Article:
The forest was incredibly thick in places, and because the tepú tree grows horizontally as well as vertically, one often finds faux forest floors; if you were to step off the trail onto what appeared to be forest floor, chances are you’d fall through it five or six feet to the real forest floor below (and climb back up with leeches attached to your body).
There were all kinds of interesting plants: calafate berries (which we picked and ate), tons of fiddlehead ferns, something called cow-rib ferns that looked very much like cow ribs, and small plants growing alongside a stream that attract, catch, and then eat mosquitoes.
There was even a tree that was very cold to the touch; if you stood touching a different tree with one hand, then reached out and touched this cold tree with another hand, the difference was immediately noticeable. It was as cold as the inside of a refrigerator.
There wasn’t anything terribly special about the beach, though we did find several interesting fishing apparatuses. These were wooden posts pushed deep into the sand where the waves hit the shore. Lines with fishing nets at the end were tied to each one, and the nets secured in the water with anchors. At some later point the fishermen would pull the anchor up and draw in their nets, which, if they were lucky, would be full of sea bass.
We stayed here for about half an hour, until around 2:30 p.m., and then decided to go have lunch. (On the way back to Juan Pablo's truck, we picked wild strawberries and ate them to tide us over. They were incredible.) Juan Pablo took us to a place called Parador Darwin – a hostel as well as a restaurant – owned by a Mapuche man and his German wife.
The setting here is absolutely perfect, which is why we chose to eat at picnic tables on the lawn.
Across the road is a river, and then a spit of deep green pastureland on which sheep and horses graze, and then the sea beyond that.
I ordered chili con carne, which came sprinkled with Parmesan cheese and set on a bed of rice, which was pretty decent.
As we waited for our food, we were served homemade bread and eight different kinds of spreads for us to try – bread is often given with meals in Chiloe, and salsa-like spreads are commonly eaten with it. Each spread came in its own individual seashell, and included mayonnaise and garlic; pureed garlic; pesto; pickled onion slivers; yoghurt, dill, and cucumbers; red chili sauce; and two types of seaweed.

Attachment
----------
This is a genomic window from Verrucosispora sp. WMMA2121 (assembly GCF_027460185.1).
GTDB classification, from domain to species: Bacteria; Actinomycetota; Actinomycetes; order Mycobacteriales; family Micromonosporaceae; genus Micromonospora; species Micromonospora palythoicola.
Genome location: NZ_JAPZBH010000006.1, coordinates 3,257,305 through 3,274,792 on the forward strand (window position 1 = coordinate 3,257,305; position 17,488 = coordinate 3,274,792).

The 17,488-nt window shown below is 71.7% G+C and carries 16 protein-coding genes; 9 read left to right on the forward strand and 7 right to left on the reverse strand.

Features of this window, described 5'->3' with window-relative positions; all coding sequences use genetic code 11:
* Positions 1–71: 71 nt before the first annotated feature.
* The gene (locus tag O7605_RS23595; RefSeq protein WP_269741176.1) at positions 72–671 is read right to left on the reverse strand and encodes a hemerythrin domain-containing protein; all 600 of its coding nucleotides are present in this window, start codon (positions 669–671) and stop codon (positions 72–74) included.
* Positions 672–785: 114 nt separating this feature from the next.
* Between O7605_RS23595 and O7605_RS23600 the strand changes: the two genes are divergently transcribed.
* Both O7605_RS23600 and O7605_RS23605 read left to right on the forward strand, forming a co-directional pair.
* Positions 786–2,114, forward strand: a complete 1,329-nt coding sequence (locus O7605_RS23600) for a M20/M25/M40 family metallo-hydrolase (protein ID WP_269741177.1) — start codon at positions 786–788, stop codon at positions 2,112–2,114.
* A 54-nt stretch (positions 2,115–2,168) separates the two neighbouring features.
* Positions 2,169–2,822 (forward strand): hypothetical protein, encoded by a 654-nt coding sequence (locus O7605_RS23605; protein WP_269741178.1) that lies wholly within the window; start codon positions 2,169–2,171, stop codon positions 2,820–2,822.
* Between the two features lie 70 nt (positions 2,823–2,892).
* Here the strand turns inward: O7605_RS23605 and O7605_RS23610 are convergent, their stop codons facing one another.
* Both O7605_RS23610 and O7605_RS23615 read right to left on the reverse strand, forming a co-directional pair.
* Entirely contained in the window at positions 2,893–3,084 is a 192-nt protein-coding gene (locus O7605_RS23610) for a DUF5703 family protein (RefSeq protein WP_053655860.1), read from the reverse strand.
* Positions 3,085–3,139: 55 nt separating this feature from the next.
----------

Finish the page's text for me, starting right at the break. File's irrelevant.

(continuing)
To me, this was the best part of the meal – and the meal was pretty good. We piled through all of this, and since Parador Darwin is famous for its kuchen conchoyoyu (I might have misspelled that) – it’s made with chocolate and algae – of course I had to order a piece. It was quite good, though the chocolate was very mild, and the only thing missing was a heaping cup of coffee, which I haven’t had in two days.
We came back to Castro after that. I asked Juan Pablo for a recommendation of an author from Chiloe who might have been translated into English, and he gave me the name Francisco Coloane. When we came back to town he dropped me off at a bookstore, but this place, and another bookstore up the street, only carried his works in Spanish. There was a free museum next door to the first bookstore I tried (Museo Regional de Castro), and I went inside and had a look around. The most interesting thing to me were a series of black-and-white photographs of Castro after the Valdivia earthquake hit, though there were other things of interest as well. However, everything was in Spanish and it was hard for me to follow.
And when it came time for dinner, I decided to go light and do it on my own. I went to four fruterias and mini-mercados and bought a dinner of bread, yoghurt, a banana, a peach, and a bag of black cherries. I think this will be more than enough until tomorrow.